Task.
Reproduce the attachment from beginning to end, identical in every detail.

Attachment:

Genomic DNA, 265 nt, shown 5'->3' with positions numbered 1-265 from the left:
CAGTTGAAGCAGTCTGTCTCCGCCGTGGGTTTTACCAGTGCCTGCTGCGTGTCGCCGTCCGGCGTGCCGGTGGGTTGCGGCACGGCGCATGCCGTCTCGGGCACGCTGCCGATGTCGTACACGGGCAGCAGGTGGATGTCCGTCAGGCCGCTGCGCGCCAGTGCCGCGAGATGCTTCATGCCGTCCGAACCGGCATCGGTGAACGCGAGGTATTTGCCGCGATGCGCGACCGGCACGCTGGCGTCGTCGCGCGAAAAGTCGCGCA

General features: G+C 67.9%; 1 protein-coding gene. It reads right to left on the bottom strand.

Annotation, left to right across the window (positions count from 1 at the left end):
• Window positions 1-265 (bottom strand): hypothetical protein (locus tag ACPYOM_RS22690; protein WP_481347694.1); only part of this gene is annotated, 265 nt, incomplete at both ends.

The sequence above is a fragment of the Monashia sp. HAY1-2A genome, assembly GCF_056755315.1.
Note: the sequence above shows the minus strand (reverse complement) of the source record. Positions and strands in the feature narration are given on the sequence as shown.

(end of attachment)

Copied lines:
Genomic DNA, 265 nt, shown 5'->3' with positions numbered 1-265 from the left:
CAGTTGAAGCAGTCTGTCTCCGCCGTGGGTTTTACCAGTGCCTGCTGCGTGTCGCCGTCCGGCGTGCCGGTGGGTTGCGGCACGGCGCATGCCGTCTCGGGCACGCTGCCGATGTCGTACACGGGCAGCAGGTGGATGTCCGTCAGGCCGCTGCGCGCCAGTGCCGCGAGATGCTTCATGCCGTCCGAACCGGCATCGGTGAACGCGAGGTATTTGCCGCGATGCGCGACCGGCACGCTGGCGTCGTCGCGCGAAAAGTCGCGCA

General features: G+C 67.9%; 1 protein-coding gene. It reads right to left on the bottom strand.

Annotation, left to right across the window (positions count from 1 at the left end):
• Window positions 1-265 (bottom strand): hypothetical protein (locus tag ACPYOM_RS22690; protein WP_481347694.1); only part of this gene is annotated, 265 nt, incomplete at both ends.

The sequence above is a fragment of the Monashia sp. HAY1-2A genome, assembly GCF_056755315.1.
Note: the sequence above shows the minus strand (reverse complement) of the source record. Positions and strands in the feature narration are given on the sequence as shown.